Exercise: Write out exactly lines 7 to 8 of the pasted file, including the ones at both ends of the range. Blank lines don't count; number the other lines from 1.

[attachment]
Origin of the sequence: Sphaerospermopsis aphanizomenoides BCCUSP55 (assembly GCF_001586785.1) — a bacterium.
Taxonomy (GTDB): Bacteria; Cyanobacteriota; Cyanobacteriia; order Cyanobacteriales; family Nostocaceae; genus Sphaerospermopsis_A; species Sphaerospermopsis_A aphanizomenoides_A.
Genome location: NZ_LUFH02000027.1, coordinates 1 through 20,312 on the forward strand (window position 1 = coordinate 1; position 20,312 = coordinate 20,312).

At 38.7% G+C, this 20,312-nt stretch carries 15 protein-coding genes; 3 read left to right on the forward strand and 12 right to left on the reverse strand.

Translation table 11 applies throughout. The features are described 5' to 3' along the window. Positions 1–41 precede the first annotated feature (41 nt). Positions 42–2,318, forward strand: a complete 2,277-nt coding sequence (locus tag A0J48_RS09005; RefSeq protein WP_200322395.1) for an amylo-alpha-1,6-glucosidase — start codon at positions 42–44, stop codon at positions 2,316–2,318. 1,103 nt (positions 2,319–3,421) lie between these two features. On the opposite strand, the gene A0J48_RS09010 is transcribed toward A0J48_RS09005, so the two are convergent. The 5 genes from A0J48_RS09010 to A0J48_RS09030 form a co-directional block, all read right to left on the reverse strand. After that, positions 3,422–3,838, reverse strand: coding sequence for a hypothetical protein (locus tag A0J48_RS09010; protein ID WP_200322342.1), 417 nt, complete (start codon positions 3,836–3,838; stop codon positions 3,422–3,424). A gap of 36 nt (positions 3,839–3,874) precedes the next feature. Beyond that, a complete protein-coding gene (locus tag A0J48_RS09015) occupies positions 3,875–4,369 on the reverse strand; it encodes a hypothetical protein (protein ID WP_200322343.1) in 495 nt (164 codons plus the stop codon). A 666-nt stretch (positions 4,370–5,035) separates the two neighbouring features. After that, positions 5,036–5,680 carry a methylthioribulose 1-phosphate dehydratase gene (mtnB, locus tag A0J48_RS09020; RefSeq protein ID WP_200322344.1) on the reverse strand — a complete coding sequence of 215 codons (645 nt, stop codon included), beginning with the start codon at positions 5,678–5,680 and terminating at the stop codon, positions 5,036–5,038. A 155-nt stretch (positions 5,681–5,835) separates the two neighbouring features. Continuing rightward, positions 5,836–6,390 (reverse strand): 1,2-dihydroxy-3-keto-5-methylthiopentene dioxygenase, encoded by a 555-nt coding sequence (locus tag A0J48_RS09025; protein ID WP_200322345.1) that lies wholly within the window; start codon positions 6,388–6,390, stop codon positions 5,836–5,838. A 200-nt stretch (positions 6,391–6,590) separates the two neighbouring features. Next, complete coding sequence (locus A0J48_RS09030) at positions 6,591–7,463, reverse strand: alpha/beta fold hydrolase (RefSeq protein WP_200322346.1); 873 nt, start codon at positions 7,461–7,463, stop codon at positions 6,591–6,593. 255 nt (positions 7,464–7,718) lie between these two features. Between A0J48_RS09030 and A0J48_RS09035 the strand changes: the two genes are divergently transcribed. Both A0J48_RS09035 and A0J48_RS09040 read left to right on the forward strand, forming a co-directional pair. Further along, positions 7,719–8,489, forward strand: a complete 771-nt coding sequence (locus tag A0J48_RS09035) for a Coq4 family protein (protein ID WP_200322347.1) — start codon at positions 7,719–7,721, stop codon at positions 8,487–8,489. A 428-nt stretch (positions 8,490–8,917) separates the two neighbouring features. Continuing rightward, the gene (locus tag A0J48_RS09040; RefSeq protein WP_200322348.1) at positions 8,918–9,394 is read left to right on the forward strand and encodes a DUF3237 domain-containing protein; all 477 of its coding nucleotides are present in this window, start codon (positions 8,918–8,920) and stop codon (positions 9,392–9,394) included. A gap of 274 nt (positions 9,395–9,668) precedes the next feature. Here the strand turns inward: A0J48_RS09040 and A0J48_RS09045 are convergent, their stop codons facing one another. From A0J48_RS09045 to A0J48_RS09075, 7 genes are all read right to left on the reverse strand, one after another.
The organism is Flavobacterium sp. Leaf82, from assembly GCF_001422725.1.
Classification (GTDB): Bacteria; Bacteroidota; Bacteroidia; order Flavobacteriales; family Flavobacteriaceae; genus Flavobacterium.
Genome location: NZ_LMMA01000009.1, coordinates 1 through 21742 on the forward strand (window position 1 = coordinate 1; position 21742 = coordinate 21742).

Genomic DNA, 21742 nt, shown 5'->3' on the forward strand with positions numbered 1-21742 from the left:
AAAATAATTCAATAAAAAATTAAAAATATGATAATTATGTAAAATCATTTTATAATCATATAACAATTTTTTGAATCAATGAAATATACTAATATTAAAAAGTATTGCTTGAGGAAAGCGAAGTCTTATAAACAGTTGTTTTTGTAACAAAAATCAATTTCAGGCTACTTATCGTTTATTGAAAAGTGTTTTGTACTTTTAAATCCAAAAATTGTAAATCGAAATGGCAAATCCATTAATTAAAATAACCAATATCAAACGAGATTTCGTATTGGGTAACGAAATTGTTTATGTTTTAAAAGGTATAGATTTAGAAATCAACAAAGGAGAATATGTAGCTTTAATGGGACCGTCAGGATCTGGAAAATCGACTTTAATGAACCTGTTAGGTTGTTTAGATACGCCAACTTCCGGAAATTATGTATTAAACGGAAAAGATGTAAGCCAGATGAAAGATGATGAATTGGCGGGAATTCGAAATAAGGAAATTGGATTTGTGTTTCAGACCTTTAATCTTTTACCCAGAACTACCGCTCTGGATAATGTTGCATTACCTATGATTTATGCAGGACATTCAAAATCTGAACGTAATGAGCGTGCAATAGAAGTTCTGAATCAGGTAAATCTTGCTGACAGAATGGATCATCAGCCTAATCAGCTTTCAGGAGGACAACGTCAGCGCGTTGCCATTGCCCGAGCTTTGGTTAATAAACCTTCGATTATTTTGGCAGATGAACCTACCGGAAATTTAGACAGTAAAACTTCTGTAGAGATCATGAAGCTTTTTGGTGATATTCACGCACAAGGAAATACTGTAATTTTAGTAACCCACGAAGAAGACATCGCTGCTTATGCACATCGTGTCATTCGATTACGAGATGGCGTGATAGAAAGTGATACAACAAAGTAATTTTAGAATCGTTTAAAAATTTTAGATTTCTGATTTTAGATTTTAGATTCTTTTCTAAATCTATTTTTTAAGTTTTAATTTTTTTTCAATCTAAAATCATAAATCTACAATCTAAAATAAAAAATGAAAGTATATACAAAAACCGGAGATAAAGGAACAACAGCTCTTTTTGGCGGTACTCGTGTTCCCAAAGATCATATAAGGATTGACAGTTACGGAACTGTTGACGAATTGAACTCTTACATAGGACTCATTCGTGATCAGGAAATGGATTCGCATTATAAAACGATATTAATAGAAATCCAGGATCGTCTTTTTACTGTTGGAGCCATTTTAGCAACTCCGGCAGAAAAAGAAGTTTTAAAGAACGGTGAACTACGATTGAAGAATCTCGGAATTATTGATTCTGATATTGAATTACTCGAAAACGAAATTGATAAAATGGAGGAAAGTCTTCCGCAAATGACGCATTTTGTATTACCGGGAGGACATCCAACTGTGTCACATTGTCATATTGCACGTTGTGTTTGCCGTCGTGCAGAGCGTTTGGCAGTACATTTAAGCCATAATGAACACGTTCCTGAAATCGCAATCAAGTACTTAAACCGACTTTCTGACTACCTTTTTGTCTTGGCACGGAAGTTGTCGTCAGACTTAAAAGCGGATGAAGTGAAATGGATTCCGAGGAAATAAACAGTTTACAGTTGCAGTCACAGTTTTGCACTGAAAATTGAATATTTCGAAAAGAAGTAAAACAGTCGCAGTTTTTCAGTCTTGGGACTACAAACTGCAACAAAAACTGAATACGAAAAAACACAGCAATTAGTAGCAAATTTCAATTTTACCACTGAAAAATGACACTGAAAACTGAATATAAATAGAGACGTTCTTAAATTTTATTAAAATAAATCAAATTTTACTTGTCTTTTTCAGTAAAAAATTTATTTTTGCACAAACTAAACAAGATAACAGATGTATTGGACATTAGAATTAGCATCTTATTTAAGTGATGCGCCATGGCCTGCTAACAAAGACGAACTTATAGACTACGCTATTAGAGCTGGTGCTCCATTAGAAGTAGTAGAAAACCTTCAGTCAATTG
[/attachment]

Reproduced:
Classification (GTDB): Bacteria; Bacteroidota; Bacteroidia; order Flavobacteriales; family Flavobacteriaceae; genus Flavobacterium.
Genome location: NZ_LMMA01000009.1, coordinates 1 through 21742 on the forward strand (window position 1 = coordinate 1; position 21742 = coordinate 21742).